Coal Mine Wars
The  Battle of Blair Mountain, 1921                                             

The Battle of Blair Mountain, 1921

On  August 1, 1921, Sid Hatfield and Ed Chambers went to the McDowell County Court House to answer some of the many pending charges against them (having previously been acquitted of murder in the Matewan Massacre).  On the court house steps they were shot down by Baldwin-Felts operative and anti-union spy C.E. Lively and a colleague.  The shooting, claimed by the shooters as self-defense, is widely considered to have been premeditated at the behest of Tom Felts, head of the Baldwin-Felts Detective Agency and brother of Albert and Lee Felts, who were killed in the Matewan Massacre.  It certainly was considered Tom Felts’ revenge at the time.  Hundreds of miners came to Sid’s funeral and within a few days there were thousands of pro-union men on the march across the hills to Logan County to depose notorious anti-union Sheriff Don Chafin.  Up to 13,000 men were involved.

 

The sheriff set up his defenses on Blair Mountain.  Besides his usual mine guards and private detectives on the coal operators’ payroll deputies, hundreds or thousands of citizens, unhappy with the prospect of rule by angry mob, volunteered to help the forces of law and order.  The miners commandeered trains, shouldered their private small arms, and by August 29, full scale battle raged.  Government forces, or quasi-government forces, hired private planes to drop bombs, in so far as bombs from planes existed then, on the infuriated miners.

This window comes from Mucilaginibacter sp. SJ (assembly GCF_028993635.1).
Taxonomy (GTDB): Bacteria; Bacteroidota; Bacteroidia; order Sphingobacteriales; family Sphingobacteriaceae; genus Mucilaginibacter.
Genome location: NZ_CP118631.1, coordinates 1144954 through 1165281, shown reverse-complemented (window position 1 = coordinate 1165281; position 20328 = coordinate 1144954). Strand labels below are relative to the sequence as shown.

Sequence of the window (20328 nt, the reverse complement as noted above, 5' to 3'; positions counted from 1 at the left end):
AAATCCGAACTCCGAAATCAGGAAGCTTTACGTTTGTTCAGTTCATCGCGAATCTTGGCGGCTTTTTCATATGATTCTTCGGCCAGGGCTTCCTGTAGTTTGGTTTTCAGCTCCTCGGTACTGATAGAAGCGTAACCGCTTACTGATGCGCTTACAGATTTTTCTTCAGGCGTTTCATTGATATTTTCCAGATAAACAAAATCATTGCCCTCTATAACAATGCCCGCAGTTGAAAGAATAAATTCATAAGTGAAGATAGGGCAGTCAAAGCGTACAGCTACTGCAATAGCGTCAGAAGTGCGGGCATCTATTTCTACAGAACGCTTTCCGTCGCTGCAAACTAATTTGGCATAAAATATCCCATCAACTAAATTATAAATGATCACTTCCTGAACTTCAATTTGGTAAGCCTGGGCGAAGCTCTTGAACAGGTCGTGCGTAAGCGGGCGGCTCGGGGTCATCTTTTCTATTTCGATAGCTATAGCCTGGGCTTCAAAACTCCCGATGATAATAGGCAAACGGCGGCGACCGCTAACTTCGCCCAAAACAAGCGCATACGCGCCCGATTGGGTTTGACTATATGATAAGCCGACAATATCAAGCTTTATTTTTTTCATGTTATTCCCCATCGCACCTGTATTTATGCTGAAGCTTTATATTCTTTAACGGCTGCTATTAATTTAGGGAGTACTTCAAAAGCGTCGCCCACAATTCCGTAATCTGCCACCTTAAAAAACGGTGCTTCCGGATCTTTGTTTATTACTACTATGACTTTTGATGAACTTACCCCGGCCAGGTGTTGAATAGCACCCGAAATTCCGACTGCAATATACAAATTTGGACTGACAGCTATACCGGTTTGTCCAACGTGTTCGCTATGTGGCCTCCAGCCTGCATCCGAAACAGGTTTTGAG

Federal troops restored peace.  Pro-union forces had no wish to fight with the federal government, to whom they looked for help.  They either surrendered or drifted away.  Nearly a thousand men were indicted, only a fraction of those fighting.  Some were imprisoned, but none for long.  UMWA leader William Blizzard was tried and acquitted.  The defense produced an unexploded bomb at his trial as evidence of government brutality.

 

Some histories say the Battle of Blair Mountain led directly to the labor laws of today, enacted during the Roosevelt administration.  Blair Mountain may have played a role in getting those laws passed, but indirectly, and along with numerous other labor union struggles.  For the  ten years after Blair Mountain coal companies ruled in southern West Virginia virtually unopposed.  Union membership dropped from more 50,000 to 10,000 in the years following the battle.  
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